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August 28, 2014

CNN at 30: A Look Back, Ahead

by Gary Susman, posted Jun 3rd 2010 9:00AM
CNN logoCNN turns 30 this week. Usually, by age 30, people know what they want to be when they grow up. Cable news channels, apparently, aren't so sure.

CNN launched 30 years ago with its first news broadcasts on June 1, 1980, anchored by David Walker and Lois Hart. For a long time, Ted Turner's brainchild seemed a crazy idea. Within a few years, however, it was indispensable, allowing viewers to keep track of such breaking news as the Challenger disaster or the onset of the Gulf War. For the first half of its existence, it also had the field to itself.

Over the last decade and a half, however, it's had to compete with Fox News and MSNBC, as well as countless competing news sources on the Internet. As CNN turns 30, without much festivity or fanfare, the network is still trying to react to the changed media landscape, struggling to survive and to define its mission.

The first problem is that, at 30, like it or not, CNN is Old Media. It still holds on, to some extent, to the values that defined mid-century American journalism -- an aspiration toward objectivity and non-partisanship (even if that aspiration isn't often observed in execution), a reliance on establishment voices as sources of expertise (and, consequently, a reluctance to admit new members to the club), and a paternalistic faith in the judgment of its own editors (along with an assumption that viewers will trust them too). As old-fashioned newspapers, news magazines and broadcast TV newscasts are discovering, those values don't hold any more.

The reason? Fox News has remade TV news in its own image (which was, in turn, patterned after AM talk radio). Now, it's all about opinion and partisanship, not objectivity. Expertise is no longer to be trusted, unless the experts come from your side. And a ground-up populism of the viewership (or at least the pretense of it) is considered more reliable than the top-down judgment of professionals.

MSNBC, after much stumbling, finally figured out how to operate much like Fox, only tacking left instead of right. CNN, however, has been unable to decide whether to emulate Fox and MSNBC (but then, why would anyone watch CNN, when they can watch the real thing elsewhere?), or whether to remain objective and unopinionated -- and risk losing viewers by being less entertaining than its loudmouthed rivals. With its long history of hard news-gathering, including in foreign locales the other channels have abandoned, CNN could serve up spinach-news better than anyone, but who wants to eat spinach?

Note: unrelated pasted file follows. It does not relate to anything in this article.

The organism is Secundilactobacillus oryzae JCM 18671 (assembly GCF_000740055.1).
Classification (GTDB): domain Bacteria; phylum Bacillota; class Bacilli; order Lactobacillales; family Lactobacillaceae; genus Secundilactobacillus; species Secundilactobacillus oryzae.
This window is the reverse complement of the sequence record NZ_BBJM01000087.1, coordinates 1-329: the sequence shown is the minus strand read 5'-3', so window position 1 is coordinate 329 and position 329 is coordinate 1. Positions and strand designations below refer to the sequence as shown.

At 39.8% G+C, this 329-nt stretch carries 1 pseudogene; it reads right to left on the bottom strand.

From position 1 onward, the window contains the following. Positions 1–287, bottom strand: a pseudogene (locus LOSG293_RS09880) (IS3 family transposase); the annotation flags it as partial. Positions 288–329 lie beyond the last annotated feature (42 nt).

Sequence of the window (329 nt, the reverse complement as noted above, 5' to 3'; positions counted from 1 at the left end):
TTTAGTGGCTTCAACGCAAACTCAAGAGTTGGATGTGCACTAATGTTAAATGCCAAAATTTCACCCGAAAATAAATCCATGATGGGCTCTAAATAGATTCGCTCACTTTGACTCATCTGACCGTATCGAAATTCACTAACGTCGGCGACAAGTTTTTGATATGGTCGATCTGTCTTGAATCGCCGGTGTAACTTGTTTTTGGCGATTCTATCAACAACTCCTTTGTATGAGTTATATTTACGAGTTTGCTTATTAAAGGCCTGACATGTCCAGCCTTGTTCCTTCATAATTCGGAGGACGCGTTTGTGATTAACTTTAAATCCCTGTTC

CNN analyst Roland Martin calls out Fox News


CNN has tried to have it both ways. On the one hand, it hires commentators like Roland Martin, who recently criticized Fox News for its sensationalism and lack of substance. On the other, it hires Fox-like provocateurs like Erick Erickson, whose statement about pulling a shotgun on census workers led the White House to scold CNN.

White House raps CNN over Erick Erickson's comment


Meanwhile, CNN's apparent unwillingness to back its hard-news operations with money seems to have led to the departure of some of its most respected correspondents. This spring, it lost Christiane Amanpour to ABC, and two weeks ago, it lost Campbell Brown.

Which brings us to CNN's other problem: its failure to cultivate new talent. (It's a failure that almost all other TV news operations share.) Whether its delivering news or opinion, TV news is still TV, and it's still dependent on stars, so where are they? Aside from Anderson Cooper (who seems to have one foot out the door, given his moonlighting gig on CBS' '60 Minutes'), who else has CNN groomed for stardom?

For many, the face of the network is still Larry King, who probably has suspenders older than CNN. King's contract is up next June, and while the 76-year-old has shown no indication he wants to retire, there's no apparent successor in the wings. Meantime, his ratings are down, and as an interviewer, he often seems off his game. (At least his guest bookers are still on top of theirs, judging by Tuesday night's coup of scoring a lengthy Lady Gaga interview.)

The weird thing about King is that he's actually, when you think about it, the most objective reporter on TV. He has no ax to grind, no apparent ideological spin, no agenda other than maintaining his proximity to whoever is making news at the moment, whether it's a politician, a pop star or the parent of a missing girl. But King comes from a world that no longer exists. They're not making any more like him.

And given that King never challenges his interview subjects or calls them out when they say something self-serving or downright false, maybe that's a good thing. The one thing none of the TV news operations do well -- and the one thing they really ought to be doing -- is separating fact from fiction, the important from the trivial, truth from falsehood. It's no surprise; that sort of work is difficult, time-consuming and expensive. But since no one else is doing it, CNN could make that its niche, and it could corner the market. A commitment to that goal would be the best way for the channel to celebrate the big 3-0.

•Follow Gary Susman on Twitter @garysusman.

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